Pinephone - GPS/GNSS working?

I am trying to figure out whether my Pinephone running Beta2 with Phosh (20201117) is able to receive any GNSS (GPS, GNONASS etc.) signals.

When I installed Pure Maps (as a Flatpak - btw. great software) I wasn’t able to establish my position. So, I did some browsing over at the Pine64 forum and came across this command to enable the GPS hardware.

sudo mmcli -m 0 --location-enable-gps-nmea

Unfortunately, this is what I get:

** (mmcli:6566): WARNING **: 12:38:39.568: (mm-object.c:108):mm_object_get_modem: runtime check failed: (MM_IS_MODEM (modem))
error: couldn't find modem

I am not sure what this means. :face_with_raised_eyebrow: Could this be software or hardware related?
BTW, all of the killswitches are set to on, i.e. everything should be enabled.

Any help on this would be appreciated.

You can list the available modems via

sudo mmcli -L

Most likely your phone went to suspend and after restarting the modem it assigned it another number than 0.
On the other hand, I haven’t been able to establish any GPS location either. Enabling gps-nmea and gps-raw seems to work fine, but it never fixes on the position. It doesn’t even find a single satellite at all for me.

I had a brief moment of success when gnome-maps showed some unusual position that wasn’t the “expected” cell-tower derived position, but I did not verify if it were due to the GPS or not. Might have been connected to another cell tower, what resulted it a different position on the map.

1 Like

Thank you, idorobots!

After two reboots, suddenly something came up when I typed mmcli -L. Phew!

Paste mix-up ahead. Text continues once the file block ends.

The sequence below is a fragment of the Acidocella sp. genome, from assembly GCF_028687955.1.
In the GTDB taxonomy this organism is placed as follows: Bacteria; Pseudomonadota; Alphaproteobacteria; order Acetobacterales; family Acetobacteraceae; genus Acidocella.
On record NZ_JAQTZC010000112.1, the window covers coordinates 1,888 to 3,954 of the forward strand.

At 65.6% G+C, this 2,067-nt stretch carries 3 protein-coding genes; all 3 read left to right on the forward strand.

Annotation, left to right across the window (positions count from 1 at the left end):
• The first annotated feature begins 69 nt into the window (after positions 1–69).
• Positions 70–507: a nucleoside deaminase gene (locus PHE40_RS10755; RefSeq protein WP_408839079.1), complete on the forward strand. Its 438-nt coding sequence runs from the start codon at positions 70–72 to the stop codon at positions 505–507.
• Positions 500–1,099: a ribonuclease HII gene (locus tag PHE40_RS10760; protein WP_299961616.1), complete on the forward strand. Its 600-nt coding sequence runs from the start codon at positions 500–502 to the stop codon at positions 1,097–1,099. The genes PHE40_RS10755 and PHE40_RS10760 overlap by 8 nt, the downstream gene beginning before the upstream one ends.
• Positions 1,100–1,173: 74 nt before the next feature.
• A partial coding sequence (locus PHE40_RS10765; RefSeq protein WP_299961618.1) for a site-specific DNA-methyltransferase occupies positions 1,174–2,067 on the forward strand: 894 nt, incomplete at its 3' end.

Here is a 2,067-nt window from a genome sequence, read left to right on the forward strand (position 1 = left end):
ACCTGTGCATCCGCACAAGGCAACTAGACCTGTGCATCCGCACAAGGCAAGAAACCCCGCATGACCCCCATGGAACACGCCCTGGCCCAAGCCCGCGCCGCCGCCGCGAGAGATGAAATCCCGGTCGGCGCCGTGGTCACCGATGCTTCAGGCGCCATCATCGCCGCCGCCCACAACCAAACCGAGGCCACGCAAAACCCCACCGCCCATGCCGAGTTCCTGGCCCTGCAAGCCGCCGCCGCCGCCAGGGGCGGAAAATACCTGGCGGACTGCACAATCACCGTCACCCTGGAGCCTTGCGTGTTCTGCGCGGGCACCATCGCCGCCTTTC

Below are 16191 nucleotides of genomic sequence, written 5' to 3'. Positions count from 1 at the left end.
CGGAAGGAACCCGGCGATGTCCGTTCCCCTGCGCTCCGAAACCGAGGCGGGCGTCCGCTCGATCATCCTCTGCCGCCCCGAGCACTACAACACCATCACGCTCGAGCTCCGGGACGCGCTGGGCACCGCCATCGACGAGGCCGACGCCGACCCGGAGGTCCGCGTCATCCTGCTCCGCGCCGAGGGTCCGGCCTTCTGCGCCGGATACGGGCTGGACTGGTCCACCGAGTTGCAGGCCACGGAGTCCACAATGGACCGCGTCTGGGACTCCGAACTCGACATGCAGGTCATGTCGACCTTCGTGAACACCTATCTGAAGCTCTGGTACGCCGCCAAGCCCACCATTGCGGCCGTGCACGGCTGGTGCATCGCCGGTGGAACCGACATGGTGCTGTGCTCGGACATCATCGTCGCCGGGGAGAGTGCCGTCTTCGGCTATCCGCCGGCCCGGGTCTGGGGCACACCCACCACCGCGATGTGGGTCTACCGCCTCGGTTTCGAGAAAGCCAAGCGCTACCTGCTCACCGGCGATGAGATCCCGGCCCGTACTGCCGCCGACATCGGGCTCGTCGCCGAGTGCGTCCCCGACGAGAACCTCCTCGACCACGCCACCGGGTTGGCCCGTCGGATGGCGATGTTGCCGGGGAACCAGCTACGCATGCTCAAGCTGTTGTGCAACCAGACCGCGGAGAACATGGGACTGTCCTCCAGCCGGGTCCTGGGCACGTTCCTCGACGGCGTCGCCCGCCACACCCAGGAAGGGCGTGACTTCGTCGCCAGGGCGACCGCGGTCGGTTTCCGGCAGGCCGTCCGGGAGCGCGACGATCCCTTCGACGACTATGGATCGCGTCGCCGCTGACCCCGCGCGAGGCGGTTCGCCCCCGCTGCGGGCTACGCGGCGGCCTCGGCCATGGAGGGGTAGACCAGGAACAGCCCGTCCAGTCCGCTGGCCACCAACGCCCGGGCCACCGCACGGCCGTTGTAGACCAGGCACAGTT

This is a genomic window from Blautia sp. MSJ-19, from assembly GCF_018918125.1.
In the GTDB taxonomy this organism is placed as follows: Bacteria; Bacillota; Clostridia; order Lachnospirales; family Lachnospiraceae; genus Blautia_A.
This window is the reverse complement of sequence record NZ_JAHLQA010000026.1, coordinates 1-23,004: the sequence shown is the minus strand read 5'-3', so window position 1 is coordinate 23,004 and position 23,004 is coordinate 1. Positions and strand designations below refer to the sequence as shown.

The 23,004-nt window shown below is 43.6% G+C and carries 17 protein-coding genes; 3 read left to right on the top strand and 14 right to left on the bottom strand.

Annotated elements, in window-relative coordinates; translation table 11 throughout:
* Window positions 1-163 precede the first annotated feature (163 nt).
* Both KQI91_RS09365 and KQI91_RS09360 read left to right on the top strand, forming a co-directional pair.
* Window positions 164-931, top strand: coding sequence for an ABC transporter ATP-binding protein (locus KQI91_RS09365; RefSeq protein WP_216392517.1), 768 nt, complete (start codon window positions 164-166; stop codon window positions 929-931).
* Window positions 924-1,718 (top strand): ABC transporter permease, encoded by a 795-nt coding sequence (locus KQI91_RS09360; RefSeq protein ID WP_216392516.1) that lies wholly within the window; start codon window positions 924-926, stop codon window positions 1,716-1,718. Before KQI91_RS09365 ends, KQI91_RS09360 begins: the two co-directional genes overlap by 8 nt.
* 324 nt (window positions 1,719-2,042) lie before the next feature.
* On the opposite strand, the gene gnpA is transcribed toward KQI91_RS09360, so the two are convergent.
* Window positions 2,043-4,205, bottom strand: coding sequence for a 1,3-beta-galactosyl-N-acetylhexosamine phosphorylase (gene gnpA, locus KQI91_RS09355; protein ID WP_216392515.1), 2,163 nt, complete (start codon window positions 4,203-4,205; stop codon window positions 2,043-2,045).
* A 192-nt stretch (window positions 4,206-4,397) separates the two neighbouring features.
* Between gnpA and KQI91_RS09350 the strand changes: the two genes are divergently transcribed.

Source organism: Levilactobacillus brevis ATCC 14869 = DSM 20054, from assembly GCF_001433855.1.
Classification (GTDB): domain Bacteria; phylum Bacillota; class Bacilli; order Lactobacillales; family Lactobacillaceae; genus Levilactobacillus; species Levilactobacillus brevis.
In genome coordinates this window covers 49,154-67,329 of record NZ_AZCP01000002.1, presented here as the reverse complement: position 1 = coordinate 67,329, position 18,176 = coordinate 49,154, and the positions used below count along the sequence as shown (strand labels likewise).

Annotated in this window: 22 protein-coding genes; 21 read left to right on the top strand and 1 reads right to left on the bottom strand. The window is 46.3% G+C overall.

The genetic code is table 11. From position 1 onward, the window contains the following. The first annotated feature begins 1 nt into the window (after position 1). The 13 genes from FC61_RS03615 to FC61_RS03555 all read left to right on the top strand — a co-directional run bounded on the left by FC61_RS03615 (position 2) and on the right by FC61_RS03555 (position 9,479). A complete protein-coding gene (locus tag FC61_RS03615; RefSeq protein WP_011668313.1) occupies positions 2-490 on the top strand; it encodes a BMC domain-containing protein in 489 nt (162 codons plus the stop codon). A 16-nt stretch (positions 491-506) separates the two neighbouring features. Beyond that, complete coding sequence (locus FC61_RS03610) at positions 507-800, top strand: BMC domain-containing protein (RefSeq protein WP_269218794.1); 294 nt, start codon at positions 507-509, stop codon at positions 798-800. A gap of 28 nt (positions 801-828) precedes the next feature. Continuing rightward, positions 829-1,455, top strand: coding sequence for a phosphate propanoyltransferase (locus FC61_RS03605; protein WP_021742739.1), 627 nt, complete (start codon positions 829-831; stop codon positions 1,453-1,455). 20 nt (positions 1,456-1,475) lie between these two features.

However, I just hit the next roadblock. mmcli -m 0 shows me this (among other things).

  Status   |                   state: failed
           |           failed reason: sim-missing
           |             power state: on
           |          signal quality: 0% (cached)

Is this supposed to mean that GPS reception will not work unless there is a SIM inserted? I definitely hope not. After all, I am not interested in A-GPS at all but rather good old satellite reception. Also, I don’t really have a spare micro SIM. Is there a way to steer around this?

This is just the GSM modem status, to obtain the location status you probably want to use:

sudo mmcli -m 0 --location-status

For gps-nmea and gps-raw you don’t need a sim card. To fetch the current location data you can use:

sudo mmcli -m 0 --location-get

For me it just returns empty data, however. No fix is ever achieved, nor does it see any satellites.

I believe there was a post somewhere that claimed that gnome-maps worked with GPS, but I cannot find it right now. Curiously enough, currently geoclue seems to lack the relevant permissions to configure the GPS receiver, so gnome-maps rightfully doesn’t use that:

Nov 19 16:24:31 manjaro-arm geoclue[4184]: Failed to set GPS refresh rate: GDBus.Error:org.freedesktop.ModemManager1.Error.Core.Unauthorized: PolicyKit authorization failed: not authorized for 'org.freedesktop.ModemManager1.Device.Control'
Nov 19 16:24:31 manjaro-arm geoclue[4184]: Failed to enable GPS: GDBus.Error:org.freedesktop.ModemManager1.Error.Core.Unauthorized: PolicyKit authorization failed: not authorized for 'org.freedesktop.ModemManager1.Device.Control'
Nov 19 16:24:31 manjaro-arm geoclue[4184]: Failed to enable 3GPP: GDBus.Error:org.freedesktop.ModemManager1.Error.Core.Unauthorized: PolicyKit authorization failed: not authorized for 'org.freedesktop.ModemManager1.Device.Control'